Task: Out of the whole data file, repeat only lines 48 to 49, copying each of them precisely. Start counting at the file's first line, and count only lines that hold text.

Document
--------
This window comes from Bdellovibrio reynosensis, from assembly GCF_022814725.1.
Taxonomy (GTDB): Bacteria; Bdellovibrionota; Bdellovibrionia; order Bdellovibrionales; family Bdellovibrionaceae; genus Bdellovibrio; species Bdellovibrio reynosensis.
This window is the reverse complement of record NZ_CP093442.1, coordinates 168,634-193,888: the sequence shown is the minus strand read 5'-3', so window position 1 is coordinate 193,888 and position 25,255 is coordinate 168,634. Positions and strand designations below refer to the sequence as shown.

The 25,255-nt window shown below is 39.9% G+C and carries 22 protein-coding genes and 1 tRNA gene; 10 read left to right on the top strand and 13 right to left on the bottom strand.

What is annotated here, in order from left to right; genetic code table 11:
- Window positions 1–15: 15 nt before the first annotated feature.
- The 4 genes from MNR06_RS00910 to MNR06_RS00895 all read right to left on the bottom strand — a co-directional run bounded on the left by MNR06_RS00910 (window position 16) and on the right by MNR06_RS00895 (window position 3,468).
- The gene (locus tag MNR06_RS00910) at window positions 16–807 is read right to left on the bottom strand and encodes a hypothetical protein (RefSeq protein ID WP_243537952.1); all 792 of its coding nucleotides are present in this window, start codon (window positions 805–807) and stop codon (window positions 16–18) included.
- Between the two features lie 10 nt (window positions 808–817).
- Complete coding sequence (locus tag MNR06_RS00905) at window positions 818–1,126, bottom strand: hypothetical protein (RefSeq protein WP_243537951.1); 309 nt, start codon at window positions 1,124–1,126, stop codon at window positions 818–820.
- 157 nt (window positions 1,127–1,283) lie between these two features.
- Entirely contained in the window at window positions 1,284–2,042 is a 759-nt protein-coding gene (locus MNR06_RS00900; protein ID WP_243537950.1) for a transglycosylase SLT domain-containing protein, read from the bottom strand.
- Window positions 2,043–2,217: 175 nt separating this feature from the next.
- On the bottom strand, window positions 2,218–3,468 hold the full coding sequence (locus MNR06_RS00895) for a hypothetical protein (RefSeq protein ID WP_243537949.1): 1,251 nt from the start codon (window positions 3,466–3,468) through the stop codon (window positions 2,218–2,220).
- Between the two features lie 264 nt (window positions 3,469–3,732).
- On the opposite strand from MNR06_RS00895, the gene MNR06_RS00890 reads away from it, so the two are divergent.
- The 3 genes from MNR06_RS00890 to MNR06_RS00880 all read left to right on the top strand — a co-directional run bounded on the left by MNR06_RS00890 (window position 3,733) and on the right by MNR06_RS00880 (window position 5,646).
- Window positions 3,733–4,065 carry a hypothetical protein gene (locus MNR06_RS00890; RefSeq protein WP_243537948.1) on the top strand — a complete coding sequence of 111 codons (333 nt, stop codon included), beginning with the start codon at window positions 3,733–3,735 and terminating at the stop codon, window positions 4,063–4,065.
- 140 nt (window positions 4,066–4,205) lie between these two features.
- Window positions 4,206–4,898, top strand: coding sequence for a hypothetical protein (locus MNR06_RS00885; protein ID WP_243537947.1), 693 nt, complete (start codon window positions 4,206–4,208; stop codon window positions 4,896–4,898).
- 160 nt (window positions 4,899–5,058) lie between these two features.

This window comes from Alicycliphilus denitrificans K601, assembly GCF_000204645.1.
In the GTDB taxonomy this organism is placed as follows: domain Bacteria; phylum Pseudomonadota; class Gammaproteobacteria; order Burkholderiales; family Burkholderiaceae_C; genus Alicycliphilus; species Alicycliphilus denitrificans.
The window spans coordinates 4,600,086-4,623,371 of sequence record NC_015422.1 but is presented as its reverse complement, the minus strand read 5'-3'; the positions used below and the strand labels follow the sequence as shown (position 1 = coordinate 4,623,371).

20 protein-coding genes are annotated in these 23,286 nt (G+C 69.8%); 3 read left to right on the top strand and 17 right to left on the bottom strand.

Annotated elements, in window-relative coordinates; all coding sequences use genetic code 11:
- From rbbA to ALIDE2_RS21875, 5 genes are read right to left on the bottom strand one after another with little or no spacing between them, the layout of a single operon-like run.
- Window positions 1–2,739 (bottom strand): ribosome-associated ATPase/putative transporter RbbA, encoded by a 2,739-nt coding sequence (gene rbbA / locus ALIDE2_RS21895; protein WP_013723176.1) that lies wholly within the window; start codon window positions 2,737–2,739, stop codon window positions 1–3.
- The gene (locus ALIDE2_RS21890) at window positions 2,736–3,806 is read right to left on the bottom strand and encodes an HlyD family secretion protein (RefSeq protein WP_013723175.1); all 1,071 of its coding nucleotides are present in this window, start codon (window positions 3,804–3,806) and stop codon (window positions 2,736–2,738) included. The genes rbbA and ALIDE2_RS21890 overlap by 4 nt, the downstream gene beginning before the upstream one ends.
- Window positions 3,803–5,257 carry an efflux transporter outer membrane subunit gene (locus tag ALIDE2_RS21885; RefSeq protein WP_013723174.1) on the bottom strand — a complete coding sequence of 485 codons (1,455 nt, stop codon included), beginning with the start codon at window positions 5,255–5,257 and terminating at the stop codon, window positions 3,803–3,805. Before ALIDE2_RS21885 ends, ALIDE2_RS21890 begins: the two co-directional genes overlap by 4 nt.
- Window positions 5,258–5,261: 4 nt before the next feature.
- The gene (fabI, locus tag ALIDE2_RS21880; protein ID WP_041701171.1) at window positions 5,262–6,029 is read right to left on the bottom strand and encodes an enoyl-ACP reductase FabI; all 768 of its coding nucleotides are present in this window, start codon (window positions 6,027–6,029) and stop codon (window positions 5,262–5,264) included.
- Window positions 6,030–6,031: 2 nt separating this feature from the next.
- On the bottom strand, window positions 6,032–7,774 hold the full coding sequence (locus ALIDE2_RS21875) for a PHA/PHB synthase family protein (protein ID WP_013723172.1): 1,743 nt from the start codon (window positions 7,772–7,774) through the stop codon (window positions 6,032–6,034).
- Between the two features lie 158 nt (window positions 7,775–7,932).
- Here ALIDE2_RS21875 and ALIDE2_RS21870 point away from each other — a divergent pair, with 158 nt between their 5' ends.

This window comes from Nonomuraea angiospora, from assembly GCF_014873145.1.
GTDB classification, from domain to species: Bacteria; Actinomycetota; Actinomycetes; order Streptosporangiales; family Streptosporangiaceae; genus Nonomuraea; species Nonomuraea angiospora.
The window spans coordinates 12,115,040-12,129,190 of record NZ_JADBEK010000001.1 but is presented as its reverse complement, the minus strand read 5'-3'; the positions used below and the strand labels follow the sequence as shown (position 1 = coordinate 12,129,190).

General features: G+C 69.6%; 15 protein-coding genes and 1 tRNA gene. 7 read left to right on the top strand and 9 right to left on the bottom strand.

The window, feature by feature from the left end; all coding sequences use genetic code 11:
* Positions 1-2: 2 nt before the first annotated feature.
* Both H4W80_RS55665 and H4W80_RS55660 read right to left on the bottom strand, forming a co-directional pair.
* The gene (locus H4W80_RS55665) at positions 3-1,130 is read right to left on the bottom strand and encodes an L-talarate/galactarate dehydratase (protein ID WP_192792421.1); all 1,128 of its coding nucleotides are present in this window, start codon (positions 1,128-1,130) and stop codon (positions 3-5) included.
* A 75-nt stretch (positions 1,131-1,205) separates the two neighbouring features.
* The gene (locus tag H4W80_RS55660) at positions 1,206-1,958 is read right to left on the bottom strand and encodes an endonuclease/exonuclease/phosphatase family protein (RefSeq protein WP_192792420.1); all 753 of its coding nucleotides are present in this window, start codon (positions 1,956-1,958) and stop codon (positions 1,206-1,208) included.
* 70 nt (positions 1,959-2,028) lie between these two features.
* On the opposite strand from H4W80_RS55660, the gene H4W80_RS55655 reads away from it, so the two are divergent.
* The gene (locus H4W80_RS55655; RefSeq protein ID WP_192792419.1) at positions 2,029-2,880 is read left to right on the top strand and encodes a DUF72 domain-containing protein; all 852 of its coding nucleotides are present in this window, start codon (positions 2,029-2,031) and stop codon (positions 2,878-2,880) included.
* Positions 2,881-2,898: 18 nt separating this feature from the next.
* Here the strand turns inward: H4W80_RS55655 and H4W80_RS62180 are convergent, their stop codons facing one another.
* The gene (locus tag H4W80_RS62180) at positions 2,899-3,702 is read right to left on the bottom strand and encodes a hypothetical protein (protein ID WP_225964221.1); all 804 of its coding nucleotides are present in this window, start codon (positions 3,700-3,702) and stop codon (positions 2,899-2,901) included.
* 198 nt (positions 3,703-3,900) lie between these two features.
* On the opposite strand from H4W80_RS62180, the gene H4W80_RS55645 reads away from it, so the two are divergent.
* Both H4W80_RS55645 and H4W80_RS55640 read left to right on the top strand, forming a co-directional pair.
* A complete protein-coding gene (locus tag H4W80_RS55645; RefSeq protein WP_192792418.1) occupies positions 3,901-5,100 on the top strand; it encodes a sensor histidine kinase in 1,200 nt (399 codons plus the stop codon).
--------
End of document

* On the opposite strand from H4W80_RS55660, the gene H4W80_RS55655 reads away from it, so the two are divergent.
* The gene (locus H4W80_RS55655; RefSeq protein ID WP_192792419.1) at positions 2,029-2,880 is read left to right on the top strand and encodes a DUF72 domain-containing protein; all 852 of its coding nucleotides are present in this window, start codon (positions 2,029-2,031) and stop codon (positions 2,878-2,880) included.